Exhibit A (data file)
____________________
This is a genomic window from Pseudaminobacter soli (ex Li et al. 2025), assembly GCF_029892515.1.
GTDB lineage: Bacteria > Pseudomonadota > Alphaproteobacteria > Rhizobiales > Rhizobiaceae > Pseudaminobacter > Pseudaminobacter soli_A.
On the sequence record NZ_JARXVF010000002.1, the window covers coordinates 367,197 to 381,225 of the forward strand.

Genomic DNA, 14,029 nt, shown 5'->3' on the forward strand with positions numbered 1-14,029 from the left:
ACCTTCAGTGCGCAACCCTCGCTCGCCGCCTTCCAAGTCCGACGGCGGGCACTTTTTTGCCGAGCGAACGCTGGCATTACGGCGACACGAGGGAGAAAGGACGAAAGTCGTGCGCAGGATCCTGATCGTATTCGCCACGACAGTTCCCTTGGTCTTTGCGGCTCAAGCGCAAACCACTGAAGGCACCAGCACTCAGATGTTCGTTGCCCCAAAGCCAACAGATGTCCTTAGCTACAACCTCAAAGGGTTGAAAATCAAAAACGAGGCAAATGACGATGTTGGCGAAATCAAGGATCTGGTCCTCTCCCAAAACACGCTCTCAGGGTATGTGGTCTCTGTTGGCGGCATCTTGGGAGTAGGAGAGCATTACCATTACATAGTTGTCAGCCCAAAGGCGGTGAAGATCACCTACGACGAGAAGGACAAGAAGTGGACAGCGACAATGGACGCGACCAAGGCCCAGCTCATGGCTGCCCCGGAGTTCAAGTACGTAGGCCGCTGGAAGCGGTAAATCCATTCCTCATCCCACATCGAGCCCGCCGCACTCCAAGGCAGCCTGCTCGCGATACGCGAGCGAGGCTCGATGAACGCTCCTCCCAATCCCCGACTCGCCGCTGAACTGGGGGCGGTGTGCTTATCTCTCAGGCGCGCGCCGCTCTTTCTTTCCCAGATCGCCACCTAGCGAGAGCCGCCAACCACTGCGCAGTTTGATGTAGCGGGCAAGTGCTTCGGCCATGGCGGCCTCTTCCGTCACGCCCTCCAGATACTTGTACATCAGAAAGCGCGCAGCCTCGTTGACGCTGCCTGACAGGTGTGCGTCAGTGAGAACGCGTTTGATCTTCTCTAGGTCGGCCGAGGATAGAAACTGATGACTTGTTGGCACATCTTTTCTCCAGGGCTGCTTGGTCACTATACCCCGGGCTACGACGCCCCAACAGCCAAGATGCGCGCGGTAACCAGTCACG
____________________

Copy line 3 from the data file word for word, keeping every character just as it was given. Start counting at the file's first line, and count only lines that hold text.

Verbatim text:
On the sequence record NZ_JARXVF010000002.1, the window covers coordinates 367,197 to 381,225 of the forward strand.